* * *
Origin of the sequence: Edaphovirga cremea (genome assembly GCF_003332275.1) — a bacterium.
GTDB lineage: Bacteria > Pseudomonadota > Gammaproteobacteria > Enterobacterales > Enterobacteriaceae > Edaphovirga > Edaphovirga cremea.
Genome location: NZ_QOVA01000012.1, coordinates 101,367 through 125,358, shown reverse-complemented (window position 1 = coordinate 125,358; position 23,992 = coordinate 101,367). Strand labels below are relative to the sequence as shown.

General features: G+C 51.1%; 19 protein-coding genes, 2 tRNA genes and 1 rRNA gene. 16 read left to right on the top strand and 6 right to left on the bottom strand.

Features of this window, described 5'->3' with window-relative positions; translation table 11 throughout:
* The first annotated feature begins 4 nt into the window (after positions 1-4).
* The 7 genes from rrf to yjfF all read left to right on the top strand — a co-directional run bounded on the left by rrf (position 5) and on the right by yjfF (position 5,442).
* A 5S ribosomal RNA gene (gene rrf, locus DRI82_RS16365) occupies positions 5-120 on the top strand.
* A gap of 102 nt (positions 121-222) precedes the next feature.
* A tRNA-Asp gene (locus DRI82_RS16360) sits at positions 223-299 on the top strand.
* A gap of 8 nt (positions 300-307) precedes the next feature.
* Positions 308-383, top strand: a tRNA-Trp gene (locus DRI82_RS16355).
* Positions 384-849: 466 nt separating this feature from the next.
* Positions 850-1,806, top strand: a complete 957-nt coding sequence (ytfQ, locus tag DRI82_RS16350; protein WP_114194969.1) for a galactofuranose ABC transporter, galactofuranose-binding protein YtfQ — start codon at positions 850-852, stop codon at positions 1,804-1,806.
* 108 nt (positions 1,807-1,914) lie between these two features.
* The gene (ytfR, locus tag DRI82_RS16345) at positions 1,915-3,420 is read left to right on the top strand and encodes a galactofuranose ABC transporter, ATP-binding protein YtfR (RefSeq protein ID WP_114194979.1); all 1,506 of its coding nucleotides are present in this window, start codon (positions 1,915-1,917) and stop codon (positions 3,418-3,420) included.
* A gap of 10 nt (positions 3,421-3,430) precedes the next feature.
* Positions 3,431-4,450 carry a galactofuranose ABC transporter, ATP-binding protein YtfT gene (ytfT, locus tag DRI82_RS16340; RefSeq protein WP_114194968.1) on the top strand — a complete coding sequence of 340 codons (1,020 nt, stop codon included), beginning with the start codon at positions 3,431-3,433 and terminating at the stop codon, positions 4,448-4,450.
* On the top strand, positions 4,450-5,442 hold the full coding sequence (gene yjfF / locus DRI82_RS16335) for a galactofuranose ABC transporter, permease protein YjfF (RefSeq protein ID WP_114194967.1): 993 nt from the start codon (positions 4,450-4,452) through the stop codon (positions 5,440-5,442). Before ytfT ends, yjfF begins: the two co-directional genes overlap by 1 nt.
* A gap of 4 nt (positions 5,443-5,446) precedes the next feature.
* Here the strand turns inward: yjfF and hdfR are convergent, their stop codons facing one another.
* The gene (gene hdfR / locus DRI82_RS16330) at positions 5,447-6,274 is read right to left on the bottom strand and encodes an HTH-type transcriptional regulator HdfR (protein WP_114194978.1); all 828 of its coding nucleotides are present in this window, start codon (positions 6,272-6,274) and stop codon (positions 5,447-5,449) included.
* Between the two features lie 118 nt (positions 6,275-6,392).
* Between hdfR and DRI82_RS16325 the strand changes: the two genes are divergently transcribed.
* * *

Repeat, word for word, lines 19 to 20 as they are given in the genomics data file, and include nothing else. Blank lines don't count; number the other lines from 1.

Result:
* On the top strand, positions 4,450-5,442 hold the full coding sequence (gene yjfF / locus DRI82_RS16335) for a galactofuranose ABC transporter, permease protein YjfF (RefSeq protein ID WP_114194967.1): 993 nt from the start codon (positions 4,450-4,452) through the stop codon (positions 5,440-5,442). Before ytfT ends, yjfF begins: the two co-directional genes overlap by 1 nt.
* A gap of 4 nt (positions 5,443-5,446) precedes the next feature.